Philippe Foulquier: For the next few months, two research projects have been defined:

  • IFRS – Solvency II: What Consequences for the Financial Management of Insurance Companies?

  • Accounting Uncertainty and Stock Picking: IFRS Challenges and Opportunities
With regard to the first research project, the new referential context defined by IFRS and Solvency II should accelerate the movement of “financialisation” of ALM that we have been observing for the past few years in Europe. The removal of certain accounting tools for smoothing the volatility of results engendered by the IFRS will notably force insurers to better evaluate the financial risks of their assets and liabilities.

Simultaneously, Solvency II enlarges the notion of risk, by requiring the development of models (the internal company approach is favoured) which integrate a forward-looking approach (future cash flows), the correlation and/or dispersion of the risks and their modelling (distribution of the risks: from the best estimate to the VaR) and hedging (structured products, reinsurance, securitisation). The challenge is considerable because the capacity to control these risks will result in capital requirements that will be of greater or lesser significance.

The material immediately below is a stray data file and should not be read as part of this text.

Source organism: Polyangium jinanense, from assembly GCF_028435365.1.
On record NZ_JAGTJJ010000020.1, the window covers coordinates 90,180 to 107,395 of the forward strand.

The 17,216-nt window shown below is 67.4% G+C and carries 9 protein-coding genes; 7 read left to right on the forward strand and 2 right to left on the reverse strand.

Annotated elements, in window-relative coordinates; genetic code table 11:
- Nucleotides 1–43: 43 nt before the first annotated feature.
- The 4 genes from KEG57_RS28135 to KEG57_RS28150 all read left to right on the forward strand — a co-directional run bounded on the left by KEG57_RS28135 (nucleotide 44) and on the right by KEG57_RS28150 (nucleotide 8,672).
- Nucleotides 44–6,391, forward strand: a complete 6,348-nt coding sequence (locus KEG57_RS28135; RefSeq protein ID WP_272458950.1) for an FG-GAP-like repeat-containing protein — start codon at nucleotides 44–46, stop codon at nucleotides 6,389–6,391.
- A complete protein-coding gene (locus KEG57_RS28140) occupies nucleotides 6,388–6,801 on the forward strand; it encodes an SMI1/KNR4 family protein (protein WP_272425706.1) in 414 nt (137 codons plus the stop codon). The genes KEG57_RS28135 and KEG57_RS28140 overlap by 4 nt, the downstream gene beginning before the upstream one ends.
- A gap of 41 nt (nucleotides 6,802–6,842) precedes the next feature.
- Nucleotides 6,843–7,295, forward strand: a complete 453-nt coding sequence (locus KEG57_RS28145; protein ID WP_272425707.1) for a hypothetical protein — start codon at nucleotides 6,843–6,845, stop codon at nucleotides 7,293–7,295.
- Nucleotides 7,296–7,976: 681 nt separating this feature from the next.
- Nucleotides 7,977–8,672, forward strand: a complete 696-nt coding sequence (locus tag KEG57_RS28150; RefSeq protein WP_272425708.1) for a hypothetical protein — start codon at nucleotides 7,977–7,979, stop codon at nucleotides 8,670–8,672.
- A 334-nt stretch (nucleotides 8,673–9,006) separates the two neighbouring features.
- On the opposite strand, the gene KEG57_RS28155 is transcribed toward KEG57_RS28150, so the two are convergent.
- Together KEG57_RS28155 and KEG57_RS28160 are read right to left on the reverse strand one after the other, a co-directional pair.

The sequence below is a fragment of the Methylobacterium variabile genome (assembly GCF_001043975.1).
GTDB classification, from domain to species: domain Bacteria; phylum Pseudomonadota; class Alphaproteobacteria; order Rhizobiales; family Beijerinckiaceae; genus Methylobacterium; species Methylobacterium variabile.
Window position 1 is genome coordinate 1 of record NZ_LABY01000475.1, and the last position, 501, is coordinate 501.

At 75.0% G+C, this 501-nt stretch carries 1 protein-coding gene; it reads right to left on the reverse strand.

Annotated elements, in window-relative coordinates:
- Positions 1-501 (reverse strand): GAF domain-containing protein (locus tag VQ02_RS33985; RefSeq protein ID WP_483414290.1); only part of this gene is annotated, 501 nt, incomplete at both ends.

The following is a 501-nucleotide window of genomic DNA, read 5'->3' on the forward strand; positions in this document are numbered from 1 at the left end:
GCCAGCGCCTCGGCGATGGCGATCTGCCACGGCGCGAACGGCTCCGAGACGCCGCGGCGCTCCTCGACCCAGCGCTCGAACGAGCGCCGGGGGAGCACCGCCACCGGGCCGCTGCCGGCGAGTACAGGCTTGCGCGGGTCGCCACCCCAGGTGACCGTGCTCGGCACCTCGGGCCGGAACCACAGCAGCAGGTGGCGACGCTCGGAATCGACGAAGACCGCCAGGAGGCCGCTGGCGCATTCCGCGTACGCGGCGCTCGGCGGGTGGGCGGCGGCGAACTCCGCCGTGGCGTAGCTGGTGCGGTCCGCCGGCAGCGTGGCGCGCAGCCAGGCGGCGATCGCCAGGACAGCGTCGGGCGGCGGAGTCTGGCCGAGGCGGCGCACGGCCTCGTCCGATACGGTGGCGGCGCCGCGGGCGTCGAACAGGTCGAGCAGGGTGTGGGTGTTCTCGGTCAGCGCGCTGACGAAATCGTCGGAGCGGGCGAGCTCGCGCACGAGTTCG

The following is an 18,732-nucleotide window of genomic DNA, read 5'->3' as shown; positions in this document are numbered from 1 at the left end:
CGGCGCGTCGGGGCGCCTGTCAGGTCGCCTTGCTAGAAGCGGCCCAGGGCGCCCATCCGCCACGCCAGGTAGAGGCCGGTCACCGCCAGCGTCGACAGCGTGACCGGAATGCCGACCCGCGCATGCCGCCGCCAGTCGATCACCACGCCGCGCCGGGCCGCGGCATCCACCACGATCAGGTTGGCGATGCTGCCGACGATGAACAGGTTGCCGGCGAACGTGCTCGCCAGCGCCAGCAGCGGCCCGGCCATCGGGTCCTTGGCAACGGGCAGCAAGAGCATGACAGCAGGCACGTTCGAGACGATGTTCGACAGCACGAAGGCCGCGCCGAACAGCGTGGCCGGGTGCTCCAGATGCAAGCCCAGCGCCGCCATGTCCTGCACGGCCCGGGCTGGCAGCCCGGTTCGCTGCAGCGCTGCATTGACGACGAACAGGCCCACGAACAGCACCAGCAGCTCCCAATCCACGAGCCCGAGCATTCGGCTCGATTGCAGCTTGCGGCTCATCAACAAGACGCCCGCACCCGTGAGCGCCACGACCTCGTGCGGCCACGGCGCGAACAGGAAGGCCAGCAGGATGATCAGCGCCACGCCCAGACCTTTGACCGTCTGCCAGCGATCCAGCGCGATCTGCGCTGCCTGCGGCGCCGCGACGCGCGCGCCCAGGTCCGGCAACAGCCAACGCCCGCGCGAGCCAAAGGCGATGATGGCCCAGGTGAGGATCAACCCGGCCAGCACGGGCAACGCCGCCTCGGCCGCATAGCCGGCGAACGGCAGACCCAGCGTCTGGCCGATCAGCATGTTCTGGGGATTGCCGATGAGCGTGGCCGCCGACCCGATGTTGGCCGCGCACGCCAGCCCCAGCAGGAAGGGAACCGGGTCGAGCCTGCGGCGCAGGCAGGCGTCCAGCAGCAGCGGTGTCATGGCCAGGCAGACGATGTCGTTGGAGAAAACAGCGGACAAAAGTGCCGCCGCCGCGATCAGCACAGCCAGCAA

The goal of this first research project is therefore to evaluate the consequences of this new IFRS-Solvency II referential context, both for ALM and for asset management.

The goal of the second project is to answer the following questions: Which standards have the most impact on financial returns in Europe? In which sectors? In which countries? What are the disagreements on investment strategy linked to the IFRS? Do IFRS play a central role in return variability?

We propose to integrate the “accounting uncertainty” dimension in the financial analysis, which could lead to new approaches and forms of stock picking, and notably in the hedge fund universe, techniques for “shorting” the volatility of the results published by companies.